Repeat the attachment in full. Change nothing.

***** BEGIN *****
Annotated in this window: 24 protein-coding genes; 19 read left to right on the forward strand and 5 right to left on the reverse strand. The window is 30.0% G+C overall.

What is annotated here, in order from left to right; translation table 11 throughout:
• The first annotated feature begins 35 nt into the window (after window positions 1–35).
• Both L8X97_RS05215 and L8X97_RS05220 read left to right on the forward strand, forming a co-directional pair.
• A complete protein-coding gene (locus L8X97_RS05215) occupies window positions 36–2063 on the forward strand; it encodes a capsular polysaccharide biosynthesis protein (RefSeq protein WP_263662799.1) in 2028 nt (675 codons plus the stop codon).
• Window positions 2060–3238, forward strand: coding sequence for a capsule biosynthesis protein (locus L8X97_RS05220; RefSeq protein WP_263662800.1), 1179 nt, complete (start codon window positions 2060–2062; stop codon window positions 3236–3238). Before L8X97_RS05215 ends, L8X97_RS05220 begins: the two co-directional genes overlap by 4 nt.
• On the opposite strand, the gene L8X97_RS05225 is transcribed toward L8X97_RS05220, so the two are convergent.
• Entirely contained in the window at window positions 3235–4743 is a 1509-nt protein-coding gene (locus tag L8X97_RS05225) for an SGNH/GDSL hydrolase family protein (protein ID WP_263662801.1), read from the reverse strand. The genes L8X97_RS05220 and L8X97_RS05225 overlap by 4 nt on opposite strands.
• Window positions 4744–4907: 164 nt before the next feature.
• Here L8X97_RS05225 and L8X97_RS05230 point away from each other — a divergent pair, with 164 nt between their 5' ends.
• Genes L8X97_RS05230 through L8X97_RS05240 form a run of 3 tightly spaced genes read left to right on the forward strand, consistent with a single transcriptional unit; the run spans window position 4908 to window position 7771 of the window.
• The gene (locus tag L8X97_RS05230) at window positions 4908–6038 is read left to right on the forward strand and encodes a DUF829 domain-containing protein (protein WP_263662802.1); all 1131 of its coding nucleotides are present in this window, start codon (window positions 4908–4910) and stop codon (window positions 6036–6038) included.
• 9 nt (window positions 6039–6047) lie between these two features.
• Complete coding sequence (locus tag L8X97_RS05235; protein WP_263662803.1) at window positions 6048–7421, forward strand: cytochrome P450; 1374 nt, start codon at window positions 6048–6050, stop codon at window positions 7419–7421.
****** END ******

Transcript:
Annotated in this window: 24 protein-coding genes; 19 read left to right on the forward strand and 5 right to left on the reverse strand. The window is 30.0% G+C overall.

What is annotated here, in order from left to right; translation table 11 throughout:
• The first annotated feature begins 35 nt into the window (after window positions 1–35).
• Both L8X97_RS05215 and L8X97_RS05220 read left to right on the forward strand, forming a co-directional pair.
• A complete protein-coding gene (locus L8X97_RS05215) occupies window positions 36–2063 on the forward strand; it encodes a capsular polysaccharide biosynthesis protein (RefSeq protein WP_263662799.1) in 2028 nt (675 codons plus the stop codon).
• Window positions 2060–3238, forward strand: coding sequence for a capsule biosynthesis protein (locus L8X97_RS05220; RefSeq protein WP_263662800.1), 1179 nt, complete (start codon window positions 2060–2062; stop codon window positions 3236–3238). Before L8X97_RS05215 ends, L8X97_RS05220 begins: the two co-directional genes overlap by 4 nt.
• On the opposite strand, the gene L8X97_RS05225 is transcribed toward L8X97_RS05220, so the two are convergent.
• Entirely contained in the window at window positions 3235–4743 is a 1509-nt protein-coding gene (locus tag L8X97_RS05225) for an SGNH/GDSL hydrolase family protein (protein ID WP_263662801.1), read from the reverse strand. The genes L8X97_RS05220 and L8X97_RS05225 overlap by 4 nt on opposite strands.
• Window positions 4744–4907: 164 nt before the next feature.
• Here L8X97_RS05225 and L8X97_RS05230 point away from each other — a divergent pair, with 164 nt between their 5' ends.
• Genes L8X97_RS05230 through L8X97_RS05240 form a run of 3 tightly spaced genes read left to right on the forward strand, consistent with a single transcriptional unit; the run spans window position 4908 to window position 7771 of the window.
• The gene (locus tag L8X97_RS05230) at window positions 4908–6038 is read left to right on the forward strand and encodes a DUF829 domain-containing protein (protein WP_263662802.1); all 1131 of its coding nucleotides are present in this window, start codon (window positions 4908–4910) and stop codon (window positions 6036–6038) included.
• 9 nt (window positions 6039–6047) lie between these two features.
• Complete coding sequence (locus tag L8X97_RS05235; protein WP_263662803.1) at window positions 6048–7421, forward strand: cytochrome P450; 1374 nt, start codon at window positions 6048–6050, stop codon at window positions 7419–7421.